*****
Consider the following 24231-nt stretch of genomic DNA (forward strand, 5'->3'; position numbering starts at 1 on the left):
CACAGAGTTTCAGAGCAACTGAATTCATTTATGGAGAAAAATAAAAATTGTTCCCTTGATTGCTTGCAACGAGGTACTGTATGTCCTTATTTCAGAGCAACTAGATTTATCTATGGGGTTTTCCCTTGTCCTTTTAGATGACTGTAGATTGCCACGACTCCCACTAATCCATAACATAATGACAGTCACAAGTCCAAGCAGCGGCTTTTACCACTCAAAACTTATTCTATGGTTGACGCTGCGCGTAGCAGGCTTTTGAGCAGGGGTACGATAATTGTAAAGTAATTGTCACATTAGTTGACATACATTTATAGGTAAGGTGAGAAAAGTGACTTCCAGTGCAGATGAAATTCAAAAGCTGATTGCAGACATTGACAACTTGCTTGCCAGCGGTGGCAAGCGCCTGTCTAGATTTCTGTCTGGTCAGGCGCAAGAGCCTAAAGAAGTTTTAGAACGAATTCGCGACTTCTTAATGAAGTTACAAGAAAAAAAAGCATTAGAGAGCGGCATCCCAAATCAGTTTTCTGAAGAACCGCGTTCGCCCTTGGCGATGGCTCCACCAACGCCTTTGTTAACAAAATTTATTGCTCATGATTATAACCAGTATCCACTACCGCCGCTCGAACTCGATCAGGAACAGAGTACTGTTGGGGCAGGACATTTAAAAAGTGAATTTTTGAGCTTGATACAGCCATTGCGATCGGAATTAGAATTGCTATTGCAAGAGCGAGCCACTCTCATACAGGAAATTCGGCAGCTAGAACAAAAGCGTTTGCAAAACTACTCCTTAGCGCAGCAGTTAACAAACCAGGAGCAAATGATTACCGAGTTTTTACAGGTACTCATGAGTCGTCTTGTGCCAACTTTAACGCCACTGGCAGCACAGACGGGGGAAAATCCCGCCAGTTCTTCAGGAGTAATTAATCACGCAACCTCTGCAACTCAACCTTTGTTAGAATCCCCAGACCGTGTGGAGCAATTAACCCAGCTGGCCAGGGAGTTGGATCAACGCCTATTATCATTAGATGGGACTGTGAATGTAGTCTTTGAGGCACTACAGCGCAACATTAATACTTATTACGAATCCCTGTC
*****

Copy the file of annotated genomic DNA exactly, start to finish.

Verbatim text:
Consider the following 24231-nt stretch of genomic DNA (forward strand, 5'->3'; position numbering starts at 1 on the left):
CACAGAGTTTCAGAGCAACTGAATTCATTTATGGAGAAAAATAAAAATTGTTCCCTTGATTGCTTGCAACGAGGTACTGTATGTCCTTATTTCAGAGCAACTAGATTTATCTATGGGGTTTTCCCTTGTCCTTTTAGATGACTGTAGATTGCCACGACTCCCACTAATCCATAACATAATGACAGTCACAAGTCCAAGCAGCGGCTTTTACCACTCAAAACTTATTCTATGGTTGACGCTGCGCGTAGCAGGCTTTTGAGCAGGGGTACGATAATTGTAAAGTAATTGTCACATTAGTTGACATACATTTATAGGTAAGGTGAGAAAAGTGACTTCCAGTGCAGATGAAATTCAAAAGCTGATTGCAGACATTGACAACTTGCTTGCCAGCGGTGGCAAGCGCCTGTCTAGATTTCTGTCTGGTCAGGCGCAAGAGCCTAAAGAAGTTTTAGAACGAATTCGCGACTTCTTAATGAAGTTACAAGAAAAAAAAGCATTAGAGAGCGGCATCCCAAATCAGTTTTCTGAAGAACCGCGTTCGCCCTTGGCGATGGCTCCACCAACGCCTTTGTTAACAAAATTTATTGCTCATGATTATAACCAGTATCCACTACCGCCGCTCGAACTCGATCAGGAACAGAGTACTGTTGGGGCAGGACATTTAAAAAGTGAATTTTTGAGCTTGATACAGCCATTGCGATCGGAATTAGAATTGCTATTGCAAGAGCGAGCCACTCTCATACAGGAAATTCGGCAGCTAGAACAAAAGCGTTTGCAAAACTACTCCTTAGCGCAGCAGTTAACAAACCAGGAGCAAATGATTACCGAGTTTTTACAGGTACTCATGAGTCGTCTTGTGCCAACTTTAACGCCACTGGCAGCACAGACGGGGGAAAATCCCGCCAGTTCTTCAGGAGTAATTAATCACGCAACCTCTGCAACTCAACCTTTGTTAGAATCCCCAGACCGTGTGGAGCAATTAACCCAGCTGGCCAGGGAGTTGGATCAACGCCTATTATCATTAGATGGGACTGTGAATGTAGTCTTTGAGGCACTACAGCGCAACATTAATACTTATTACGAATCCCTGTC